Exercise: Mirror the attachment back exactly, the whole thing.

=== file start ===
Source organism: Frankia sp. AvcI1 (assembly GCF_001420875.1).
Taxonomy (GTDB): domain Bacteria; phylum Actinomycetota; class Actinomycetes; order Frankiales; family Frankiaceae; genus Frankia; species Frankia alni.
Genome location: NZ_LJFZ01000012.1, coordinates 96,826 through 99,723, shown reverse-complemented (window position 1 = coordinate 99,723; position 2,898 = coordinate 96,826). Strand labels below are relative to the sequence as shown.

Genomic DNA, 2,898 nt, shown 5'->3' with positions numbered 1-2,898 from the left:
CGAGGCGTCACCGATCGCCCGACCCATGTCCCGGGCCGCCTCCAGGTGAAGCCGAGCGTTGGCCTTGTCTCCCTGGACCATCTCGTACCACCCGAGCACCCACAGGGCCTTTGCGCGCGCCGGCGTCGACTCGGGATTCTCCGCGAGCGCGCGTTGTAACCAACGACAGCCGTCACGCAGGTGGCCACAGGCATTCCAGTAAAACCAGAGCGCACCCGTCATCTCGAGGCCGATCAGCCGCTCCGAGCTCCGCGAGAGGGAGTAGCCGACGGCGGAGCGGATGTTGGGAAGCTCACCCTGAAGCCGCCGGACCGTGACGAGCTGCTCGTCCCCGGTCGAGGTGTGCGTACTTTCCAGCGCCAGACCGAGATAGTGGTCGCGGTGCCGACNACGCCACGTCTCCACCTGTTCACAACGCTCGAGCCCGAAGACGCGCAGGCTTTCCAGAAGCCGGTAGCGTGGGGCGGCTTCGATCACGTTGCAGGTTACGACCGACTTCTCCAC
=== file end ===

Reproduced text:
Source organism: Frankia sp. AvcI1 (assembly GCF_001420875.1).
Taxonomy (GTDB): domain Bacteria; phylum Actinomycetota; class Actinomycetes; order Frankiales; family Frankiaceae; genus Frankia; species Frankia alni.
Genome location: NZ_LJFZ01000012.1, coordinates 96,826 through 99,723, shown reverse-complemented (window position 1 = coordinate 99,723; position 2,898 = coordinate 96,826). Strand labels below are relative to the sequence as shown.

Genomic DNA, 2,898 nt, shown 5'->3' with positions numbered 1-2,898 from the left:
CGAGGCGTCACCGATCGCCCGACCCATGTCCCGGGCCGCCTCCAGGTGAAGCCGAGCGTTGGCCTTGTCTCCCTGGACCATCTCGTACCACCCGAGCACCCACAGGGCCTTTGCGCGCGCCGGCGTCGACTCGGGATTCTCCGCGAGCGCGCGTTGTAACCAACGACAGCCGTCACGCAGGTGGCCACAGGCATTCCAGTAAAACCAGAGCGCACCCGTCATCTCGAGGCCGATCAGCCGCTCCGAGCTCCGCGAGAGGGAGTAGCCGACGGCGGAGCGGATGTTGGGAAGCTCACCCTGAAGCCGCCGGACCGTGACGAGCTGCTCGTCCCCGGTCGAGGTGTGCGTACTTTCCAGCGCCAGACCGAGATAGTGGTCGCGGTGCCGACNACGCCACGTCTCCACCTGTTCACAACGCTCGAGCCCGAAGACGCGCAGGCTTTCCAGAAGCCGGTAGCGTGGGGCGGCTTCGATCACGTTGCAGGTTACGACCGACTTCTCCAC